Temporarily reduced VAT rate for the hospitality and leisure sector

The hospitality and leisure sector has benefited from the temporary reduced VAT rate (5%) since 15 July 2020 and is due to the revert back to the standard rate (20%) after 31 March 2021.

i. Extension of the reduced VAT rate? 

If there are any VAT changes in the Budget, the most likely will be the extension to the temporary reduced VAT rate. The decision to apply the reduced VAT rate to the hospitality and leisure sector was extremely well received by the sector and helped stimulate economic growth prior to the second wave of COVID-19. Whilst we simply will have to wait until any announcement on 3 March 2021 to see if there is any extension to the temporary reduced VAT rate (and for how long), it would certainly be a timely and well received boost to the sector that has effectively been shut since December 2020 (and parts of the sector even earlier). This would also go hand-in-hand with the recently announced “roadmap” that will see lockdown restrictions eased and the leisure and hospitality sector open its doors again. 

ii. Clarification and certainty over eligible supplies?

Since the temporary reduced VAT rate was announced in July 2020, there has been (as one would expect) lots of uncertainty in respect of what supplies were eligible for the relief. As per Schedule 7A, Group 16, item 1 of VATA 1994 “Supplies of a right of admission to shows, theatres, circuses, fairs, amusement parks, concerts, museums, zoos, cinemas and exhibitions and similar cultural events and facilities….” qualify for the reduced VAT rate other than some attractions subject to the cultural VAT exemption. HMRC have further clarified that the reduced VAT rate is also not applicable to any supplies regarded as a “sporting activity”.

HMRC’s guidance in respect of what supplies could be included within the temporary reduced VAT rate is limited. There remains some confusion of the relevant VAT rate in respect of supplies predominately for leisure/amusement purposes, but also include an element of sporting activity. Can a supply held predominately for leisure purposes be considered as “similar…facilities” (and therefore eligible for the reduced VAT rate) if it also includes some form of sporting involvement (e.g. children’s trampoline activity parks)? 

In the event the temporary reduced VAT rate is extended, HMRC could well extend, or seek to clarify that the reduced VAT rate is to be covered by other areas within the hospitality and leisure sector who to date, have not received confirmation whether its activities are eligible for the relief.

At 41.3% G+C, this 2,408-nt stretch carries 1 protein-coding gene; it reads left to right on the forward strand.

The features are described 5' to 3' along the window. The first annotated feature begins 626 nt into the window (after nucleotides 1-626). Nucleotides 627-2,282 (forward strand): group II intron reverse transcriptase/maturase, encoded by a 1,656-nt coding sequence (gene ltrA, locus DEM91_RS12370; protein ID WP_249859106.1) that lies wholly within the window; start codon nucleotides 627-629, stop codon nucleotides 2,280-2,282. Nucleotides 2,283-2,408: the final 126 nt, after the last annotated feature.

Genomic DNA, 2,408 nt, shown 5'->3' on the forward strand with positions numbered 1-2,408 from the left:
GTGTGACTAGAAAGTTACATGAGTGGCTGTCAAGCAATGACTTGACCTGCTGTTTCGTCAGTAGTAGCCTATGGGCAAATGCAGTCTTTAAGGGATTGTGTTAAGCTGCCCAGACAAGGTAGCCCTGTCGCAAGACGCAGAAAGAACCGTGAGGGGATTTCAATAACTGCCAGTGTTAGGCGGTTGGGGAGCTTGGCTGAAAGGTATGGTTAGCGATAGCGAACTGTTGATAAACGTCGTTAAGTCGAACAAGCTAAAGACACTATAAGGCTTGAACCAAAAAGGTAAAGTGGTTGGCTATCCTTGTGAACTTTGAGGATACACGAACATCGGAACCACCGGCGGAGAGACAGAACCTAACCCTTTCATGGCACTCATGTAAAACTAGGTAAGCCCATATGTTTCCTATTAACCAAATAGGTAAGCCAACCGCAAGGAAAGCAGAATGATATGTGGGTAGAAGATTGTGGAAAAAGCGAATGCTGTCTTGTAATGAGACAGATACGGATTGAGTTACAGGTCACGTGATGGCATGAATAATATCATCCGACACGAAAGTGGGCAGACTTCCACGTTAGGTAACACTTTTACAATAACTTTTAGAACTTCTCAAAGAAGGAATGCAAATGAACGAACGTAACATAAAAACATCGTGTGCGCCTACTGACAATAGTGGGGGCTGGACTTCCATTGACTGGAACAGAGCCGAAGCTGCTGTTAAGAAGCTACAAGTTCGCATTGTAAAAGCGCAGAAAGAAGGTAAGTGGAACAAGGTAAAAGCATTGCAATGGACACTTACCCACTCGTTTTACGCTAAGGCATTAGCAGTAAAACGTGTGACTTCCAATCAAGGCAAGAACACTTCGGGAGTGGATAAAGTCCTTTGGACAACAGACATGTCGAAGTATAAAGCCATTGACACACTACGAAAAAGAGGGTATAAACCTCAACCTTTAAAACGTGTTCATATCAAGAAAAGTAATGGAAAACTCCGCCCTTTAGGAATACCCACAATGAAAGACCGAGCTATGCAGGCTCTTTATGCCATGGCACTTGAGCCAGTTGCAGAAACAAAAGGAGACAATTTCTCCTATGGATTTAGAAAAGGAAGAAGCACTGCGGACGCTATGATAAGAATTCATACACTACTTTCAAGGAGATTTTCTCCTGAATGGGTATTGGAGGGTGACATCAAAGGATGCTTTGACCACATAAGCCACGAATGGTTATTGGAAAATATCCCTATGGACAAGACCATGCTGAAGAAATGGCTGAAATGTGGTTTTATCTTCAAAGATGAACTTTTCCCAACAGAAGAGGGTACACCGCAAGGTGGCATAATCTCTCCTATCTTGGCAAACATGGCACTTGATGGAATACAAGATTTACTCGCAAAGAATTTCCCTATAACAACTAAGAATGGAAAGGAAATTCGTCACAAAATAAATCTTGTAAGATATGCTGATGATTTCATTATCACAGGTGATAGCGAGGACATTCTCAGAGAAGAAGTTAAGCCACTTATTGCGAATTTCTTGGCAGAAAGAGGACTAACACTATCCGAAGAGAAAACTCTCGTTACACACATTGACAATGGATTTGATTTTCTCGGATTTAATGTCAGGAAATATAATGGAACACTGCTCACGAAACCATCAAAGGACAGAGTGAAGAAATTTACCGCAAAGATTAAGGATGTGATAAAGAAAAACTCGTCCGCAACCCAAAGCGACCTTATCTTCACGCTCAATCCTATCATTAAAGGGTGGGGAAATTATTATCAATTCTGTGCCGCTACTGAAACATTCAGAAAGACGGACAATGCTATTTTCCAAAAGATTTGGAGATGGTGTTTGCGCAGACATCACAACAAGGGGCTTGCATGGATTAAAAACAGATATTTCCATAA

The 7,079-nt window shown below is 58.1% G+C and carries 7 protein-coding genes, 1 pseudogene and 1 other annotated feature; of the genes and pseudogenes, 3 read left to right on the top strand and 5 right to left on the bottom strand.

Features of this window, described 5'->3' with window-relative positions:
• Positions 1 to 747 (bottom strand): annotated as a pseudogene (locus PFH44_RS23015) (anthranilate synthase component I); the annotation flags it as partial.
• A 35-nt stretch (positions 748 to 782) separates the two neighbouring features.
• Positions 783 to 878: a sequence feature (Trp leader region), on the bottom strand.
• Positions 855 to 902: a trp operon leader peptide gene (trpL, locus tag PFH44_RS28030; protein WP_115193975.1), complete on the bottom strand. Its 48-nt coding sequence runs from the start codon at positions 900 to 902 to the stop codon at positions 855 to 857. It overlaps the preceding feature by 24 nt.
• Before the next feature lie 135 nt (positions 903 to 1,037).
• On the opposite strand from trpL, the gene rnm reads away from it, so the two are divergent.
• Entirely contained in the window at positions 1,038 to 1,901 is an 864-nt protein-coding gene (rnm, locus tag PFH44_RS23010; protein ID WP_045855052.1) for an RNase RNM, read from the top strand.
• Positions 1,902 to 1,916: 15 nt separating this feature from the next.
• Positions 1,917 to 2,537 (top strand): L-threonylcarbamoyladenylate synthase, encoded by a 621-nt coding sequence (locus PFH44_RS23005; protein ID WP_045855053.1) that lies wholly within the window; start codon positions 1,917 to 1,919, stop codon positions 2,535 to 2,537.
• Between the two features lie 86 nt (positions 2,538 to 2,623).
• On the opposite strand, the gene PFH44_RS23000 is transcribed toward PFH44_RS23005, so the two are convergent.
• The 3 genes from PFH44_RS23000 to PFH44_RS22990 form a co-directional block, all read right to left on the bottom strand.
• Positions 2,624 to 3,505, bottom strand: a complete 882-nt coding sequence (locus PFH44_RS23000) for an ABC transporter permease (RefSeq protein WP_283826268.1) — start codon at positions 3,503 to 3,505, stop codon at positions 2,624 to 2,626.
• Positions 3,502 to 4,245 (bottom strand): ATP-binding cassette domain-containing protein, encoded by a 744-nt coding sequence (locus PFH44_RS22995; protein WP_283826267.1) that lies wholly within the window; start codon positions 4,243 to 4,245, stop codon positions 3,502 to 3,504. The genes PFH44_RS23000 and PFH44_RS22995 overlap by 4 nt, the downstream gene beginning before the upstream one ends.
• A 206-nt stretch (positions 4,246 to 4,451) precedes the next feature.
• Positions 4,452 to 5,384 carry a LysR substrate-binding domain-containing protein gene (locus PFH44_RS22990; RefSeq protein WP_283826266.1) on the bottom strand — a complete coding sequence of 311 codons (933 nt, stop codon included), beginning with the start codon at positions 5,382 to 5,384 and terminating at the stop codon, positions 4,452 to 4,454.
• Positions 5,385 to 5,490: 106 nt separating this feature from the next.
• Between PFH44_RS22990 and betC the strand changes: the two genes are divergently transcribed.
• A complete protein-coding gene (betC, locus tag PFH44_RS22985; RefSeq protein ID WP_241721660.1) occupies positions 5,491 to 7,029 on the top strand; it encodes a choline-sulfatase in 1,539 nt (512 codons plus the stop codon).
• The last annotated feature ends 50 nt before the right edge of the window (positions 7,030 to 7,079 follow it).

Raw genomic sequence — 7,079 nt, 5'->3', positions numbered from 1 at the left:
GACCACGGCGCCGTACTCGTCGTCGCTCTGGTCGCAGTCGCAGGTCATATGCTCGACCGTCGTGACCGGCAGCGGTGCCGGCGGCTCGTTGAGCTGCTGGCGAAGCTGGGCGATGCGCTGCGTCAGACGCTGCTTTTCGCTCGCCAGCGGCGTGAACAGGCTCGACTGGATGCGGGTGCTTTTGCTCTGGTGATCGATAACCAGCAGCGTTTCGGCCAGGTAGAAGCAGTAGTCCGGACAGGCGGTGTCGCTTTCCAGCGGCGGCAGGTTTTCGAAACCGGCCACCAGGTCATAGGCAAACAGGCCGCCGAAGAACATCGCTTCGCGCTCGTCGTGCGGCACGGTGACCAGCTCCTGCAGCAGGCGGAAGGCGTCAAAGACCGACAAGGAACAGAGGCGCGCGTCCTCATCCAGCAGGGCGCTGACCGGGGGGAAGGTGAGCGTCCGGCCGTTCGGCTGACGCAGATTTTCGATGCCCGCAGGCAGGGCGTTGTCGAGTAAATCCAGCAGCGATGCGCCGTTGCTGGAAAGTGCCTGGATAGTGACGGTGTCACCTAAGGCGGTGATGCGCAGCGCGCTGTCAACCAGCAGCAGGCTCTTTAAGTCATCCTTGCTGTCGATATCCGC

iii. What to do if the temporary reduced VAT rate is not extended? 

There is also every possibility that the temporary reduced VAT rate will not be extended. Therefore, consideration is required how to maximise the benefit from the temporary-reduced VAT rate for the remainder of the eligible period. 

As HMRC did not introduce any anti-forestalling rules to accompany the temporary reduced VAT rate, normal tax point rules will apply. This allows businesses to obtain the relief on bookings which are pre-paid, or where invoices are issued up to 31 March 2021, even if the services are provided after this date. Therefore (subject to some anti-avoidance provisions), if the temporary reduced VAT rate is not extended, businesses should consider potentially triggering the relevant tax point on any planned future supplies, or consider business promotions prior to 31 March 2021, so that the VAT rate reduction can potentially be benefited from, even if the services are not to be provided until later in the year. 

Following the ‘roadmap’ announced by the Prime Minister on Monday 22 February 2021, we now have an understanding when the leisure and hospitality sector can potentially open its doors again. Whilst we can only speculate at this stage, hopefully when those doors open, it’s at a temporary reduced VAT rate at 5%....

Mistaken issue of zero rate certificate – Penalty overturned

Westow is a local club run by members with no paid staff, but it is not a registered charity. It is a registered Community Amateur Sports Club (CASC) under the Corporation Tax Act 2010, s58. The club overturned a penalty for mistakenly issuing a zero rate certificate for the construction of a new cricket pavilion.

The Upper Tribunal accepted Westow Cricket Club’s argument that it had a reasonable excuse to issue an erroneous zero rate certificate, overturning the FTT’s original decision.

Background